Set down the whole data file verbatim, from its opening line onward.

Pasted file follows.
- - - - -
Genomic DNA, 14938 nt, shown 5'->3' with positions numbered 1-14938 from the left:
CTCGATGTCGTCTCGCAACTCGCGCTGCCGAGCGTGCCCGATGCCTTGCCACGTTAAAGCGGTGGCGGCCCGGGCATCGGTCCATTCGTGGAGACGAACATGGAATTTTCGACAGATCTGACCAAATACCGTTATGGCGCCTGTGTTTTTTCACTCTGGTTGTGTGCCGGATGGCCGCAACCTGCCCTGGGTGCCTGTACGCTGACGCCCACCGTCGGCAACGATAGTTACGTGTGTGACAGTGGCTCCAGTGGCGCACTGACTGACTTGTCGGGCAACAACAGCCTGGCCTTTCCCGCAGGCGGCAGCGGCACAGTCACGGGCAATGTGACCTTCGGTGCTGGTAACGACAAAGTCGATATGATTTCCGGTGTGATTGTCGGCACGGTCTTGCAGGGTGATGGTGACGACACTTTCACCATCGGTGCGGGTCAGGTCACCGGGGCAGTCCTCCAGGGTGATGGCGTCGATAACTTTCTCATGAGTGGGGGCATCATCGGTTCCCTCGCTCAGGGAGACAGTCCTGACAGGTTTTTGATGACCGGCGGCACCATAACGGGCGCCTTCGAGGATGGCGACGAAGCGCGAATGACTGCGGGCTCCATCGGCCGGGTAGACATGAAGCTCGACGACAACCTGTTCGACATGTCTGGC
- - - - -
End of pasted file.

Genomic DNA, 14938 nt, shown 5'->3' with positions numbered 1-14938 from the left:
CTCGATGTCGTCTCGCAACTCGCGCTGCCGAGCGTGCCCGATGCCTTGCCACGTTAAAGCGGTGGCGGCCCGGGCATCGGTCCATTCGTGGAGACGAACATGGAATTTTCGACAGATCTGACCAAATACCGTTATGGCGCCTGTGTTTTTTCACTCTGGTTGTGTGCCGGATGGCCGCAACCTGCCCTGGGTGCCTGTACGCTGACGCCCACCGTCGGCAACGATAGTTACGTGTGTGACAGTGGCTCCAGTGGCGCACTGACTGACTTGTCGGGCAACAACAGCCTGGCCTTTCCCGCAGGCGGCAGCGGCACAGTCACGGGCAATGTGACCTTCGGTGCTGGTAACGACAAAGTCGATATGATTTCCGGTGTGATTGTCGGCACGGTCTTGCAGGGTGATGGTGACGACACTTTCACCATCGGTGCGGGTCAGGTCACCGGGGCAGTCCTCCAGGGTGATGGCGTCGATAACTTTCTCATGAGTGGGGGCATCATCGGTTCCCTCGCTCAGGGAGACAGTCCTGACAGGTTTTTGATGACCGGCGGCACCATAACGGGCGCCTTCGAGGATGGCGACGAAGCGCGAATGACTGCGGGCTCCATCGGCCGGGTAGACATGAAGCTCGACGACAACCTGTTCGACATGTCTGGC